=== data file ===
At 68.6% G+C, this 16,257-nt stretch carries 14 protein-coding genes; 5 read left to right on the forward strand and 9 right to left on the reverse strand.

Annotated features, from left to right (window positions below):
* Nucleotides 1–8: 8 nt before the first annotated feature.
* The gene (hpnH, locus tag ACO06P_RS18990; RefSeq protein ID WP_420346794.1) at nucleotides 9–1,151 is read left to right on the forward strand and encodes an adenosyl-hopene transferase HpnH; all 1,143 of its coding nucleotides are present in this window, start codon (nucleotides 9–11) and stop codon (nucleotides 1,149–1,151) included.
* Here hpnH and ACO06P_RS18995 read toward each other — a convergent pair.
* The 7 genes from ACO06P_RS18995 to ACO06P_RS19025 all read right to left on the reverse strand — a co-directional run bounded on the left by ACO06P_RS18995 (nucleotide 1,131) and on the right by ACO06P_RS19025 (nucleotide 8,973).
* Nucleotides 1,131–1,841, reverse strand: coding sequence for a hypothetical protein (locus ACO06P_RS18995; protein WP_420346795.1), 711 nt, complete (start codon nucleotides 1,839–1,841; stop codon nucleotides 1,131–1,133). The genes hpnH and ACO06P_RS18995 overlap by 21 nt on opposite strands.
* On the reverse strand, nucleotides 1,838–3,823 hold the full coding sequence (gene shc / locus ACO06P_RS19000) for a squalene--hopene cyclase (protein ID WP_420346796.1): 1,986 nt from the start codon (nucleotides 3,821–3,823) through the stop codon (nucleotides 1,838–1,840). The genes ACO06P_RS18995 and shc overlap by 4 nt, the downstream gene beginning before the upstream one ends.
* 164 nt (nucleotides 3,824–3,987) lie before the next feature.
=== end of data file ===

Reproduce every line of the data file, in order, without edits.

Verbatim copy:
At 68.6% G+C, this 16,257-nt stretch carries 14 protein-coding genes; 5 read left to right on the forward strand and 9 right to left on the reverse strand.

Annotated features, from left to right (window positions below):
* Nucleotides 1–8: 8 nt before the first annotated feature.
* The gene (hpnH, locus tag ACO06P_RS18990; RefSeq protein ID WP_420346794.1) at nucleotides 9–1,151 is read left to right on the forward strand and encodes an adenosyl-hopene transferase HpnH; all 1,143 of its coding nucleotides are present in this window, start codon (nucleotides 9–11) and stop codon (nucleotides 1,149–1,151) included.
* Here hpnH and ACO06P_RS18995 read toward each other — a convergent pair.
* The 7 genes from ACO06P_RS18995 to ACO06P_RS19025 all read right to left on the reverse strand — a co-directional run bounded on the left by ACO06P_RS18995 (nucleotide 1,131) and on the right by ACO06P_RS19025 (nucleotide 8,973).
* Nucleotides 1,131–1,841, reverse strand: coding sequence for a hypothetical protein (locus ACO06P_RS18995; protein WP_420346795.1), 711 nt, complete (start codon nucleotides 1,839–1,841; stop codon nucleotides 1,131–1,133). The genes hpnH and ACO06P_RS18995 overlap by 21 nt on opposite strands.
* On the reverse strand, nucleotides 1,838–3,823 hold the full coding sequence (gene shc / locus ACO06P_RS19000) for a squalene--hopene cyclase (protein ID WP_420346796.1): 1,986 nt from the start codon (nucleotides 3,821–3,823) through the stop codon (nucleotides 1,838–1,840). The genes ACO06P_RS18995 and shc overlap by 4 nt, the downstream gene beginning before the upstream one ends.
* 164 nt (nucleotides 3,824–3,987) lie before the next feature.